It’s a descriptor for something so awe-inspiring, so moving that an encounter doesn’t just capture our imagination and our emotions, it elicits a physical response. It’s a common reaction among the millions of people who visit the Sistine Chapel each year, where Michelangelo’s frescoes on the chapel’s ceiling depicting several Old Testament scenes (most famously, the “Creation of Adam”) are among the most recognizable and significant works of art in the world. They at once capture the imagination and contextualize faith and humanity in ways so powerful and moving that for many, an actual physiological reaction is warranted. Breath is taken away.
“People travel for art,” says Sophia Bevacqua ’17, an art history major now serving a five-year fellowship at the Vatican Museums. “They plan trips of a lifetime to Rome to see the Sistine Chapel and St. Peter’s Basilica because these facets of the Vatican Museums are not only masterpieces, but peak culture.”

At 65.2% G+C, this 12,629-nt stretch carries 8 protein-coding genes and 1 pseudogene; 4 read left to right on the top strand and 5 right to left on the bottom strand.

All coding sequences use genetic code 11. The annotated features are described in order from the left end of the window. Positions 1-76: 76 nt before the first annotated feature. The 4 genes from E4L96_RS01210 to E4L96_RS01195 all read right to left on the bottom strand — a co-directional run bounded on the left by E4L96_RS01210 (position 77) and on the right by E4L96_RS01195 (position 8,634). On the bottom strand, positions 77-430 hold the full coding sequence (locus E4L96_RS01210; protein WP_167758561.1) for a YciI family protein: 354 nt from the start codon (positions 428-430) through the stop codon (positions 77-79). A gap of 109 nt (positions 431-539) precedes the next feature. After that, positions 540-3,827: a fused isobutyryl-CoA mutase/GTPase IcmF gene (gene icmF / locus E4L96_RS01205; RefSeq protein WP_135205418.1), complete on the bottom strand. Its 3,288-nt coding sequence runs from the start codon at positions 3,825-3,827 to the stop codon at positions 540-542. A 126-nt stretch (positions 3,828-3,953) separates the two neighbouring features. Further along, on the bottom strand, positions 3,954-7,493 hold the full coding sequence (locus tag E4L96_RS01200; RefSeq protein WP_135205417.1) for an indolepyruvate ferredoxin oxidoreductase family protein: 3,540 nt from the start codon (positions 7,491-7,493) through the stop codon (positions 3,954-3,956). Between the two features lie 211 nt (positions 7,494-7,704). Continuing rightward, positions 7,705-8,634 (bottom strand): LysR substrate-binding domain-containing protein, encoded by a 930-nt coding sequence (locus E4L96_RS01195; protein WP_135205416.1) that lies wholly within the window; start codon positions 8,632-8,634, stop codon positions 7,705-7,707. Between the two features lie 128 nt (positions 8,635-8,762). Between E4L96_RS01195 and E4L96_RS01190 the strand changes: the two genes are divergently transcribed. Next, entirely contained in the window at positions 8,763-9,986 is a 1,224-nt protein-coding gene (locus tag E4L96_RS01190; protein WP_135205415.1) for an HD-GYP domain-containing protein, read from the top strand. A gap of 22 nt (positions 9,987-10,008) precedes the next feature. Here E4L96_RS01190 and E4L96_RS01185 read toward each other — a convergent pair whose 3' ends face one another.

Bevacqua works in the Vatican Museums Patron’s Office, with seven laboratories dedicated to preserving and restoring the site’s vast collections. The labs are specialized by art form: tapestries and textiles, painting and wood, ethnological materials, stone materials, metals and ceramics, mosaics, and paper. Together they form the largest art restoration complex in the world. Bevacqua is something of an intermediary in restoration projects. She works with the laboratories to determine which works of art will be restored, which methods will be used to do the work, and how much each project will cost. She then works to match upcoming restoration projects with benefaction from the museums’ pool of approximately 2,400 donors. She’s also working on an exhibition curated by Vatican Museums director Barbara Jatta of pieces that will tour major museums in the U.S.